Gee swizz: G8 for Co Fermanagh Ïã½¶ÊÓÆµappÍøÖ·ÏÂÔØ
David Cameron has announced that the G8 conference will take place in Co Fermanagh in June 2013 (17th and 18th June). It being the UK’s turn to host and organise the event, Cameron has chosen a place within the UK borders which is most difficult for most people to get to who might have critical views on the event and the stands taken by the countries concerned. Plans are already under way locally by green and peace activists to mark the occasion; watch this space or get in touch if you want to be included in planning and action, the working idea being to present positive alternatives to the official government approaches.
Afghan visit by Peace People: 2 Million Friends campaign
Mairead Maguire, Nobel Peace Laureate, and Ann Patterson of the Peace People are visiting Kabul on International Day of Human Rights, 10th December, at the invitation of the Afghan Peace Volunteers to join them in their ‘2 Million Friends’ and ‘Ceasefire’ campaign and they will join with the Voices for Creative Nonviolence delegation from the USA. The Afghan Peace Volunteers are a grassroots group of Afghans who seek a life of nonviolence, equality, self reliance and unity across ethnic and national lines; they have no religious or governmental affiliation. They are asking two million friends around the world to remember that in the last 40 years over two million Afghan people have died from violence. Afghan Peace Volunteers believe that a non-military nonviolent solution is the way forward and say “A ceasefire in Afghanistan is an urgent necessity of conscience in the face of an ongoing preventable humanitarian emergency.” On 10th December they will visit the UN in Kabul to urge the Secretary General to broker a multilateral ceasefire between all parties currently warring in Afghanistan.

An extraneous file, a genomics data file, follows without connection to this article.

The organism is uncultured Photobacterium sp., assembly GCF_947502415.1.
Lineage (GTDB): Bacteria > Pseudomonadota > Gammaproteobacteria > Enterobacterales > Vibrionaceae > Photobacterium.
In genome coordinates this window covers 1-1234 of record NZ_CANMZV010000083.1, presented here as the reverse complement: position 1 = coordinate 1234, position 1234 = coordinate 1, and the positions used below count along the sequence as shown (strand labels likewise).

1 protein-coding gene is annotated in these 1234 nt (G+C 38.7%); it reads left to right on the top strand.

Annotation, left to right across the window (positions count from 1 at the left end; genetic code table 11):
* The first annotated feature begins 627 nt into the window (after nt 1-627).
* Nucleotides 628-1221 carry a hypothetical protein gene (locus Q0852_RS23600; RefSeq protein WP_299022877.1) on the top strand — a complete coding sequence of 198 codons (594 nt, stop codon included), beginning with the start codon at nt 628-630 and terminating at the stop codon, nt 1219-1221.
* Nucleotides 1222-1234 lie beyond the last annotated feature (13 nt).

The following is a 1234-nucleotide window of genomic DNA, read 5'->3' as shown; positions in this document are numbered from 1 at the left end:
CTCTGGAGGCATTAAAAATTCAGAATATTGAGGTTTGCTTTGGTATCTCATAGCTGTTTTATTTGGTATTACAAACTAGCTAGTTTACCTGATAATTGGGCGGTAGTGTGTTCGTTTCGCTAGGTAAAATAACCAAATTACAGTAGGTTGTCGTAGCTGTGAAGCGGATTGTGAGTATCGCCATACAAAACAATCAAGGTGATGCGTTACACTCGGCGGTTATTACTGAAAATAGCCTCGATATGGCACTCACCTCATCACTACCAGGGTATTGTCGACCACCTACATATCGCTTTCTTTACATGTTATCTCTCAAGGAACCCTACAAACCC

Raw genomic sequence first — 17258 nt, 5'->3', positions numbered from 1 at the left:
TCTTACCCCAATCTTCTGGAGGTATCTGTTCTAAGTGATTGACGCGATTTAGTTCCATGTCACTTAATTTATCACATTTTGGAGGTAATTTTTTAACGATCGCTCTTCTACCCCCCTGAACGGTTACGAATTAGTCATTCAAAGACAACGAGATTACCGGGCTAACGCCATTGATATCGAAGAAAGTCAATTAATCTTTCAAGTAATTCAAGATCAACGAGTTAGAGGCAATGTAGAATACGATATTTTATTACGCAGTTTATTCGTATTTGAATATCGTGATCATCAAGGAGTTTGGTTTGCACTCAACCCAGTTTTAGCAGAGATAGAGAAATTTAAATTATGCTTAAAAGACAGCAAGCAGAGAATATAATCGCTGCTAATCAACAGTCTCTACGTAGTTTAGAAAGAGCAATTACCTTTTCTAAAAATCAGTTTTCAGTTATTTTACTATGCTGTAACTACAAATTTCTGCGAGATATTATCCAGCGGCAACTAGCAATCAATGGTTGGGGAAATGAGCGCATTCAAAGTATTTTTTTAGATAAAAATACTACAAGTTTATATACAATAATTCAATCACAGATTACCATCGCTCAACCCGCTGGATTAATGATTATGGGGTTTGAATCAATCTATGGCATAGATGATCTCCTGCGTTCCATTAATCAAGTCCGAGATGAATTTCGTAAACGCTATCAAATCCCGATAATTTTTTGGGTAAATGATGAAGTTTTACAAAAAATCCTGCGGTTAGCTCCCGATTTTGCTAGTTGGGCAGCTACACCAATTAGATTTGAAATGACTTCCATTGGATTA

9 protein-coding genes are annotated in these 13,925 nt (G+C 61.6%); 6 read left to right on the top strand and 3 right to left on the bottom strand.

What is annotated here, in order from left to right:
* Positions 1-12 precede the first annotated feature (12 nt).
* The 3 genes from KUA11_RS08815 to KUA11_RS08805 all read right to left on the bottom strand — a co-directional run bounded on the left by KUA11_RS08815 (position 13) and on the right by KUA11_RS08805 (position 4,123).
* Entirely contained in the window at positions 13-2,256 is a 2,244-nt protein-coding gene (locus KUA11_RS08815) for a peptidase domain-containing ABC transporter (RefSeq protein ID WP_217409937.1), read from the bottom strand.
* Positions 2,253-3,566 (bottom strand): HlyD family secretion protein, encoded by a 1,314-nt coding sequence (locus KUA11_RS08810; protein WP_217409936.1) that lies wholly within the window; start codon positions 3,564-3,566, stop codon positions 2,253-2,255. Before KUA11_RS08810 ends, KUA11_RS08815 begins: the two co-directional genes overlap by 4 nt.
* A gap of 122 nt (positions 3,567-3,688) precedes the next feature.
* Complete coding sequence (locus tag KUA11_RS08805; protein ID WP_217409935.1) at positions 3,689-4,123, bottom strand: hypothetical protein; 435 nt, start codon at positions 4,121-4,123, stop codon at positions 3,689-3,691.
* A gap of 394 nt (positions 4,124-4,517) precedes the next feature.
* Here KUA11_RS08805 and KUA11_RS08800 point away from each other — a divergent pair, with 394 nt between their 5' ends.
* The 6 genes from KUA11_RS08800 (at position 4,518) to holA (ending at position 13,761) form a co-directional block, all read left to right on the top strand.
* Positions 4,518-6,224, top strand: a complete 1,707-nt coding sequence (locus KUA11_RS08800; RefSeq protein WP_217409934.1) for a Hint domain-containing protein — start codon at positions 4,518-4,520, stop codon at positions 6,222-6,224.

You can visit the to show your support for this initiative. See also and
Austerity hitting human rights, says Amnesty International
Amnesty International Ireland organised an international conference on economics and human rights in Dublin in November. This heard that austerity measures are undermining human rights for people living in Ireland, and millions more around the world. It examined how other countries, including fellow EU members, have successfully used constitutional human rights protections to direct funding to particular services and to evaluate austerity measures proposed by governments. Colm O’Gorman, Executive Director of Amnesty International Ireland, said: “The Government is determined to fulfil its obligations to the bondholders and institutions like the ECB and the IMF. But Ireland promised the UN Human Rights Council last year it would protect human rights here during the economic crisis. So what about its obligations to the Irish people, to protecting our rights to housing, health and education?”